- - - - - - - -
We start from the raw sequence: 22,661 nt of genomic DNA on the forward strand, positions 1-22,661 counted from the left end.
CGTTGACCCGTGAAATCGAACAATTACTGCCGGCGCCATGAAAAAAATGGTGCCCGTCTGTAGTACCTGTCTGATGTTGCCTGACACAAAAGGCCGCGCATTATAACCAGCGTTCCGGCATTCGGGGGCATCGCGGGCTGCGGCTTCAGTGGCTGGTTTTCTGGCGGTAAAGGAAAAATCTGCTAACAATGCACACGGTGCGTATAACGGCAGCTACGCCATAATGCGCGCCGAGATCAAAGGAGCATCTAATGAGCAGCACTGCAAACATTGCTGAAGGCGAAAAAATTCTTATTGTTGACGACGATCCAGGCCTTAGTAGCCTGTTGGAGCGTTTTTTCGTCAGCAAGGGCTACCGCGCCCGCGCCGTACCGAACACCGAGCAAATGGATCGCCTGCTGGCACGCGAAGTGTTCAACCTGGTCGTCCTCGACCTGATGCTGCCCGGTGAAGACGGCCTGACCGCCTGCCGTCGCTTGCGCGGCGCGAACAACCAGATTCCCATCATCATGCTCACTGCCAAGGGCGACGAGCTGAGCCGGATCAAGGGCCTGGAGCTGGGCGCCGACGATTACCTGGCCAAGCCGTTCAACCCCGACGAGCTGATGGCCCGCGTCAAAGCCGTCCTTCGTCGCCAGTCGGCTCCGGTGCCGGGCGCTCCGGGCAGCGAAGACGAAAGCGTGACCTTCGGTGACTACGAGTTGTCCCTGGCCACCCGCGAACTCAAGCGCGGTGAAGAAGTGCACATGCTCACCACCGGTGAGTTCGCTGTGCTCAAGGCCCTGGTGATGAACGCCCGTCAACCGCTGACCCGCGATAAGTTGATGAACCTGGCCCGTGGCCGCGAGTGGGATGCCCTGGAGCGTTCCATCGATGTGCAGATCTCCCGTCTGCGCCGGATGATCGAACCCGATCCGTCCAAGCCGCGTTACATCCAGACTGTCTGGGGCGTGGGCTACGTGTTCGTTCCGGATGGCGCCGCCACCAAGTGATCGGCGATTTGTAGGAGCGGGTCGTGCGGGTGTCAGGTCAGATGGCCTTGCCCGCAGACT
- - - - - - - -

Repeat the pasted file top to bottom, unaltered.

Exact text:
We start from the raw sequence: 22,661 nt of genomic DNA on the forward strand, positions 1-22,661 counted from the left end.
CGTTGACCCGTGAAATCGAACAATTACTGCCGGCGCCATGAAAAAAATGGTGCCCGTCTGTAGTACCTGTCTGATGTTGCCTGACACAAAAGGCCGCGCATTATAACCAGCGTTCCGGCATTCGGGGGCATCGCGGGCTGCGGCTTCAGTGGCTGGTTTTCTGGCGGTAAAGGAAAAATCTGCTAACAATGCACACGGTGCGTATAACGGCAGCTACGCCATAATGCGCGCCGAGATCAAAGGAGCATCTAATGAGCAGCACTGCAAACATTGCTGAAGGCGAAAAAATTCTTATTGTTGACGACGATCCAGGCCTTAGTAGCCTGTTGGAGCGTTTTTTCGTCAGCAAGGGCTACCGCGCCCGCGCCGTACCGAACACCGAGCAAATGGATCGCCTGCTGGCACGCGAAGTGTTCAACCTGGTCGTCCTCGACCTGATGCTGCCCGGTGAAGACGGCCTGACCGCCTGCCGTCGCTTGCGCGGCGCGAACAACCAGATTCCCATCATCATGCTCACTGCCAAGGGCGACGAGCTGAGCCGGATCAAGGGCCTGGAGCTGGGCGCCGACGATTACCTGGCCAAGCCGTTCAACCCCGACGAGCTGATGGCCCGCGTCAAAGCCGTCCTTCGTCGCCAGTCGGCTCCGGTGCCGGGCGCTCCGGGCAGCGAAGACGAAAGCGTGACCTTCGGTGACTACGAGTTGTCCCTGGCCACCCGCGAACTCAAGCGCGGTGAAGAAGTGCACATGCTCACCACCGGTGAGTTCGCTGTGCTCAAGGCCCTGGTGATGAACGCCCGTCAACCGCTGACCCGCGATAAGTTGATGAACCTGGCCCGTGGCCGCGAGTGGGATGCCCTGGAGCGTTCCATCGATGTGCAGATCTCCCGTCTGCGCCGGATGATCGAACCCGATCCGTCCAAGCCGCGTTACATCCAGACTGTCTGGGGCGTGGGCTACGTGTTCGTTCCGGATGGCGCCGCCACCAAGTGATCGGCGATTTGTAGGAGCGGGTCGTGCGGGTGTCAGGTCAGATGGCCTTGCCCGCAGACT